The sale of loans and foreclosure laws have made it very difficult for banks to recover their collateral in a timely manner and borrowers knows this. Moreover, the primary residence is an issue for banks because banks will be hard pressed to repossess homes as they do in the UK and USA; even in Ireland it was very difficult for NAMA to foreclose.
The answer all along has been to get rid of the NPLs as banks are not the best place to park these loans. Whereas until recently banks could not take the losses from selling these loans at a large discount, the increased provisions which have been made make the sale of loans easier. The sale though cannot be made as the law in Cyprus ensures that the central bank has a tight grip on who can buy these assets. Also, the law allows the defaulted borrower to make a bid at the same price as the one the bank choses to sell within a deadline. How a defaulted borrower can find the funds to purchase a loan with a discount is beyond reason but maybe other banks may take on the defaulted borrowers as a new client. Perish the thought that a borrower who has appeared in the borrowers’ defaulted registry as defaulting on his obligations would a good client!
The problem is intractable without some new structure which banks may be able to use to reduce their NPLs. The two fundamental difficulties are the price at which banks may wish to sell is higher than what buyers may want to pay and the lack institutional buyers of such assets. One financial tool is securitisation, but securitisation is difficult for performing loans and doubly difficult when the asset pool is non-performing. The rating agencies in their modelling of such transactions attribute time to recovery and amount of recovery as two very significant negatives for some assets such as retail borrowers and SMEs.
Notwithstanding the difficulties of conventional securitisation, the innovation suggested by ECB advisers is feasible for large corporate and commercial property. Briefly, the government should participate and co invest (indirectly) in a securitisation transaction, undertaken at market prices, by guaranteeing a significant portion of the risky tranche of the transaction, the junior tranche as it is called. The innovation is the aligning of the interest of private investors with the government which can be done in accordance with state aid regulations so long as some minimum conditions are met. A derivative transaction known as total return swap will allow the government to protect investors in exchange for the upside in terms of better recovery over time.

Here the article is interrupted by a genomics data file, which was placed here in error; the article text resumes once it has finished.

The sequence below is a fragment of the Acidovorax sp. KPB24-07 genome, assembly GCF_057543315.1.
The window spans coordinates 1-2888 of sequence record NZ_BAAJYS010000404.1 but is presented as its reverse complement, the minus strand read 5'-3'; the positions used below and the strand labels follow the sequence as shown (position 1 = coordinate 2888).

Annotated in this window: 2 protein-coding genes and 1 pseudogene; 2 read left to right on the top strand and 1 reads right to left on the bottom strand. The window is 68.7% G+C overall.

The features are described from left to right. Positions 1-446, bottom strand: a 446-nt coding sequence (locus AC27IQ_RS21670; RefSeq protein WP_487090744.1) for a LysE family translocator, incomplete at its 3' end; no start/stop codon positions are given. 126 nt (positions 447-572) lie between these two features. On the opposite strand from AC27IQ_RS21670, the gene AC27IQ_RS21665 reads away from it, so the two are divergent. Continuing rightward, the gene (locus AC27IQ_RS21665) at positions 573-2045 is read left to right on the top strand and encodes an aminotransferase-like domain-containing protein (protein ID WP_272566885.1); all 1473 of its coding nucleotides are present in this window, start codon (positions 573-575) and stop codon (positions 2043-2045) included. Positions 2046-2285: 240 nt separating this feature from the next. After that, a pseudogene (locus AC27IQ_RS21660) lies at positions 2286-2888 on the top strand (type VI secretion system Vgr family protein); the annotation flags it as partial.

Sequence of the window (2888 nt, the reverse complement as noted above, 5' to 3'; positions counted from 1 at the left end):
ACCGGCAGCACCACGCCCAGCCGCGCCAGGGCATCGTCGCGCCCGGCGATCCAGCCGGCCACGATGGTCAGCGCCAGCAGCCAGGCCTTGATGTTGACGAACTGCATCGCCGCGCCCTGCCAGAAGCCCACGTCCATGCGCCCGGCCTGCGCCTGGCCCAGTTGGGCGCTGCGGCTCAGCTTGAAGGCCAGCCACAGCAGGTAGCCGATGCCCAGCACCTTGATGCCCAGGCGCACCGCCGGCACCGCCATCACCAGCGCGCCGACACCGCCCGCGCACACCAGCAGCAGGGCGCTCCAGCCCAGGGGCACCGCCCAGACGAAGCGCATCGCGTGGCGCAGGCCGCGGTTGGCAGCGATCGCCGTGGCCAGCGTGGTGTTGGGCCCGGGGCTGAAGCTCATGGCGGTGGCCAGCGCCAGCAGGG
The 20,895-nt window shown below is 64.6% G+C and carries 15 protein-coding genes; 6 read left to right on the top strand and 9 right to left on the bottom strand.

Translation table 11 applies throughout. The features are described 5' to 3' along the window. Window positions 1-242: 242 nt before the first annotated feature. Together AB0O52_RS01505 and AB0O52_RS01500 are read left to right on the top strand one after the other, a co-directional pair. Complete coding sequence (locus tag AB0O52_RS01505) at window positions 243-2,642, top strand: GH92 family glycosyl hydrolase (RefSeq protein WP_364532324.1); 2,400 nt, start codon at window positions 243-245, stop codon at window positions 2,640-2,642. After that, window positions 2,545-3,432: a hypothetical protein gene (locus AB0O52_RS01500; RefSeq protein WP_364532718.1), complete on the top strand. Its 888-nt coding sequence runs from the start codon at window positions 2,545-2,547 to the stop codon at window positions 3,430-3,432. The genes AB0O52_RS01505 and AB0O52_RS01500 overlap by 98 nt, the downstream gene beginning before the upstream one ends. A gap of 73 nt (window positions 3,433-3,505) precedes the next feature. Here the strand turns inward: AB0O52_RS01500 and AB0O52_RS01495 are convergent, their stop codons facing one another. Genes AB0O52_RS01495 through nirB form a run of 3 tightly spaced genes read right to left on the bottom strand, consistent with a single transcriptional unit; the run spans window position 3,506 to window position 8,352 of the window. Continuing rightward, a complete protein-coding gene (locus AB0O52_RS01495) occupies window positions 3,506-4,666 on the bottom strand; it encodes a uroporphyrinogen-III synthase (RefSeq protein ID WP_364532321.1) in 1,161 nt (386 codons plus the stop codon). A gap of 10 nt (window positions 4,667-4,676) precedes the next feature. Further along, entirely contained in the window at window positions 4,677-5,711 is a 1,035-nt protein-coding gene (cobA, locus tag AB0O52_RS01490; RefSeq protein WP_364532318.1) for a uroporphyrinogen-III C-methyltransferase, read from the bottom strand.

The key problem remains which assets will be sold (only a true sale will count for bank capital relief) and herein lies the Cypriot dimension. Laws introduced to protect primary residences of households and SMEs, which have their primary residence as collateral, have made the timeliness and rate of recovery from these loans difficult to predict. Hence, it will complicate the securitisation unless the government also agrees to take these loans into an agency to asset manage over say 15-20 years.
To summarise, the government and banks, with central bank support, should discuss the role of government and should seek to implement solutions which are innovative and consistent with ECB guidelines. Other solutions to please ill-informed citizens could be a waste of time and mere pre-election promises.
Erol Riza is the managing director of a UK based financial advisory firm and a former non-executive vice-chairman of the interim board of the Bank of Cyprus and former managing director of DEPFA Investment Bank.